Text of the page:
Closeburn (1860)



BY THE REV. JAMES HUTTON.

SINCE the commencement of my ministry here I have given a prominent place to the work of the Spirit, and have sought that He might be poured out among us; and now God has been pleased to bestow on us a few drops of the gracious shower wherewith He hath been quickening and reviving others. We have had months of anxiety, deep, heartfelt, prayerful anxiety. Many among us, both old and young, have been stirred up to ask, "What shall we do to be saved?" In the experience of some, the question has been answered satisfactorily. They profess to have found the Saviour, and to have had their sins pardoned, their natures renewed, and their hearts filled with joy unspeakable and full of glory.

Prior to this we had great difficulty in keeping up a week-day evening prayer-meeting. Now we have five during the week, and all of them well attended. Very many are impressed; and we are daily hearing of others labouring under serious convictions—anxious about their souls.

I trust it is a real work of grace. Time, however, will tell; by their fruit we shall know them. Meanwhile, the individuals to whom I refer are very earnest, and deeply interested in the welfare of others,—doing what they can to bring sinners to Christ.

I may here refer to the cases of two young men. The first is that of a youth of twenty years of age. Some five or six months ago, he was brought under serious impressions. He became anxious about his soul. The arrow of conviction had pierced his heart, and the result was, that he became very wretched, and full of lamentation. Matters at last came to a bearing with him. While attending a prayer- meeting one evening, his convictions became overpowering. He had to be assisted to the house of a friend, but before reaching the house his cries were distinctly heard. The inmates of the house requested him to take a little refreshment, in the shape of a cup of tea; but no, he could not eat. They next requested him to retire to rest; but sleep had departed from his eyes. All that night he was in a very agony of spirit. Next morning he was able to go home. I took an early opportunity of calling on him. I found him greatly perplexed. I requested him to describe to me the state of his mind. Looking up, he replied, "Well, sir, all I can say is simply this, that unless the Saviour has mercy upon me, I am lost! I am lost! I'll go to hell!" I endeavoured to comfort him, by reminding him that, though his sins were many and aggravated, the Saviour was all-sufficient; and that the blood of Jesus Christ, God's Son, cleanseth us from all sin. I told him that Jesus came to seek and save the lost, and that He would in no wise cast any out who come to Him. I next exhorted him to look away from himself and from his sins, and behold the Lamb of God who taketh away the sin of the world. After praying with him, I left, and am delighted to say, that the young man obtained peace, and is now a trophy of redeeming love.

The next case is more remarkable still; it is that of a young man of twenty-seven years of age. The individual in question was at one time a poor, careless, silly creature.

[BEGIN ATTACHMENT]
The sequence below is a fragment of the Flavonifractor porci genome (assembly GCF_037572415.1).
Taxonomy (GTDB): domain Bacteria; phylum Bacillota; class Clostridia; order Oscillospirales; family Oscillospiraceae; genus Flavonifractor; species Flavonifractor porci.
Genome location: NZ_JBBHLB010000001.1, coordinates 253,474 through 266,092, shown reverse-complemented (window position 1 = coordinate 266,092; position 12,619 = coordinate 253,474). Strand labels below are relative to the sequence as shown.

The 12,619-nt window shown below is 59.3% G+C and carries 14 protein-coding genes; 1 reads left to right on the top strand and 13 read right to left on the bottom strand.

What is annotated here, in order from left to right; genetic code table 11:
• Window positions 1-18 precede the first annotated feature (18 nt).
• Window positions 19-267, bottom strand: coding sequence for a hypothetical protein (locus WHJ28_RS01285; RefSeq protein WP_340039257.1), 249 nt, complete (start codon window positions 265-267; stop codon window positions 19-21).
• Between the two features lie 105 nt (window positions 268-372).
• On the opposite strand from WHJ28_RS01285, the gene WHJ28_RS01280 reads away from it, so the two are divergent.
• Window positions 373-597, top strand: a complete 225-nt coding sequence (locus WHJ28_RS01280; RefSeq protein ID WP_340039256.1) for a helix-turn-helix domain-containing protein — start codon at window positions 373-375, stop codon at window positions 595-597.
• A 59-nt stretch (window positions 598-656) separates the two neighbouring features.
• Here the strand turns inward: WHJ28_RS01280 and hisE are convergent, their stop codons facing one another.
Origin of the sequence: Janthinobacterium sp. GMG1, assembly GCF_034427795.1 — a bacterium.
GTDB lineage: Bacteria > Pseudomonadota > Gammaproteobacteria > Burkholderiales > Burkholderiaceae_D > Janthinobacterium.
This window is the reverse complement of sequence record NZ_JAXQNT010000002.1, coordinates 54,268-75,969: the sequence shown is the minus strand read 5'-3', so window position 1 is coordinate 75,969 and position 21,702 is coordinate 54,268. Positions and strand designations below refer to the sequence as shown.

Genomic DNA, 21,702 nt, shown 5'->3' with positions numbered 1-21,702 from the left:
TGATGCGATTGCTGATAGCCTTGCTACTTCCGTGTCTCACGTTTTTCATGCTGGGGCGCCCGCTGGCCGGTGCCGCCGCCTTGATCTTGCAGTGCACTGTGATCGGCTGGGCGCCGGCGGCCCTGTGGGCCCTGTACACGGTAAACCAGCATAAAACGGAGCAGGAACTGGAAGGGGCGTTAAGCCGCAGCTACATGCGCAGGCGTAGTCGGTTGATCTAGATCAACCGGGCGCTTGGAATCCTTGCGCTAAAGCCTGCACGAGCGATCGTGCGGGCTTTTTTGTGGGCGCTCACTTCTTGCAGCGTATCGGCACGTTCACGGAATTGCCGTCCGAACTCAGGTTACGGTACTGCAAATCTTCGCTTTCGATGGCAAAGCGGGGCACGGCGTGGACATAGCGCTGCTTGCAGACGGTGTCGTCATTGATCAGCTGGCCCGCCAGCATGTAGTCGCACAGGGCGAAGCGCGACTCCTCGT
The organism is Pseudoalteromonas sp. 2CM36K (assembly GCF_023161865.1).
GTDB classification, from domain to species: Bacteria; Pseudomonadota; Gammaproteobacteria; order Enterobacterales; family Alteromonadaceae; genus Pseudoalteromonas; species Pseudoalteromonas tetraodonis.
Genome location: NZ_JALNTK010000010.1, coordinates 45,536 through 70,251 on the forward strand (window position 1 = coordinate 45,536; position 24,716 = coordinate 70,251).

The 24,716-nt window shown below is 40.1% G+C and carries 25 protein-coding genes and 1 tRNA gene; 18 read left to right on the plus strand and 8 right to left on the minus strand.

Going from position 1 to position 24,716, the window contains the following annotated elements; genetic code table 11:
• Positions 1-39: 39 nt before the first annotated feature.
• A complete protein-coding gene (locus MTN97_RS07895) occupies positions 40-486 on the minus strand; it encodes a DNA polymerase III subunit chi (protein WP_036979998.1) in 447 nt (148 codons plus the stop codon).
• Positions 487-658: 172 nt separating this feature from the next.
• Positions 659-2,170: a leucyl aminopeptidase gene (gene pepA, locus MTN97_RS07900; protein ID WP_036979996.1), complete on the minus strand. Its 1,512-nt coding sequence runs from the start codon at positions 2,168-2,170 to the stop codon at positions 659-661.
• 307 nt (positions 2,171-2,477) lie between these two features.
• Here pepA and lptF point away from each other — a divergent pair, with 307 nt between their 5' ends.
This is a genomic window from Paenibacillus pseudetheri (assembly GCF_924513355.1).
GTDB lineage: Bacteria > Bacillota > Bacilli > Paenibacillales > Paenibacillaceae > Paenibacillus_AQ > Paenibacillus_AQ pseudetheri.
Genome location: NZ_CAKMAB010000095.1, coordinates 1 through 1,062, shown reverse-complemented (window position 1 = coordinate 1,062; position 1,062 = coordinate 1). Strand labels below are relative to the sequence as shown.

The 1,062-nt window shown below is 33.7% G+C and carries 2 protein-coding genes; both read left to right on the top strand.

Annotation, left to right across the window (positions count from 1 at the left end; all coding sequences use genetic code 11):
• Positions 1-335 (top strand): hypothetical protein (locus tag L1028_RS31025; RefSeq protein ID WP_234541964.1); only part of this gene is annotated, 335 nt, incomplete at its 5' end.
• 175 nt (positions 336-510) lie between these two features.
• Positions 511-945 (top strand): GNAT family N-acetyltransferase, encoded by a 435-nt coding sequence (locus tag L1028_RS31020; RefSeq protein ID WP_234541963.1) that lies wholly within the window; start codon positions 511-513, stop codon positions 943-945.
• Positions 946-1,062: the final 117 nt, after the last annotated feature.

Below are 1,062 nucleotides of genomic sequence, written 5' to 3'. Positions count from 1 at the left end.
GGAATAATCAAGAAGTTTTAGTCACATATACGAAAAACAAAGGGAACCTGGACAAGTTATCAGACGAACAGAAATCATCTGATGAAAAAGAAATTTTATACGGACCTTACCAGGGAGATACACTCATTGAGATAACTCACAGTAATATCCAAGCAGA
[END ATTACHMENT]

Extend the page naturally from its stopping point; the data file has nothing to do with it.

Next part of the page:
Well, about four months ago he was brought under serious impressions. He had been attending the meetings all along. The arrow, however, came home to him in a moment. He was on his way to a meeting for prayer. When within half-a-mile of the place, he was suddenly arrested. He imagined he saw hell before him, and that by taking another step he would land himself in it. The result was, that fear and trembling came upon him. He shook all over. The perspiration ran from his body, while his cries might have been heard at a considerable distance. By this time he could not stand alone. He had to be supported, and half carried to the place of meeting. During the ser¬vice he remained quiet, and had no recollection of what was read or said, save the following line of a psalm: " 0, taste and see that God is good." A few days after this he found peace, and became very zealous in the work of the Lord. But this is not all; the most remarkable part of the case is yet to come. A month had scarcely elapsed when darkness and doubt came down upon him. He felt driven back, as it were—stripped of all sensible enjoyment. In this disconsolate state of mind he attended an evening meeting, but returned home without obtaining comfort. He tried to pray, but could not. He next retired to rest, but got no sleep. Having thus passed a wretched night, he betook himself next morning to the house of an elder, a man whom God has abundantly honoured. This individual conversed and prayed with him, and, by the blessing of God, light and comfort again took possession of the young man's soul. While they conversed together, a change was seen to come over the countenance of the latter. He became perfectly oblivious; his body grew rigid; and in this helpless state he was lifted by the elder and his wife to bed. This was about eight o'clock in the morning, and in less than half-an-hour after the young man began to pray in a very remarkable manner. Having prayed for some minutes, he paused, and then commenced to sing a psalm. After singing he paused again, and then began to pray. This was continued during the whole day. About one o'clock the elder came and requested me to accompany him to his house. I did so, and as I drew near I heard the young man praying. Having entered the house, I went up to the bed and called him by name, but he seemed quite unconscious of my presence. I continued about an hour, and during my stay heard him engage several times in prayer. And what prayers! How hearty—how scriptural—how powerful! I never listened to such prayers before. They took me by surprise. He prayed for his parents, or, as he termed them, his earthly father and mother; he prayed that the scales of unbelief might be removed from their minds. He prayed for his companions, those of them especially whom he had been instrumental in leading astray; he prayed that they might be brought to embrace Jesus the Saviour of sinners. He continued thus to pray and praise from half-past eight in the morning till about seven in the evening. I returned at that time to conduct a meeting. He was then regaining consciousness. During the meeting he lay still. But just as I was about to pronounce the blessing, he sat up, and requested leave to say a word. Having complied, he looked out upon the people, and said, "My dear brothers and sisters, there is a pit, an awful pit, for the wicked. Unless you repent and come to Jesus, you will perish in that pit. But," said he, "there are crowns of glory laid up for those who believe in Christ." Having exhorted them to come to Christ, he again lay down in bed; and the people dispersed, apparently impressed and solemnised with what they had seen and heard.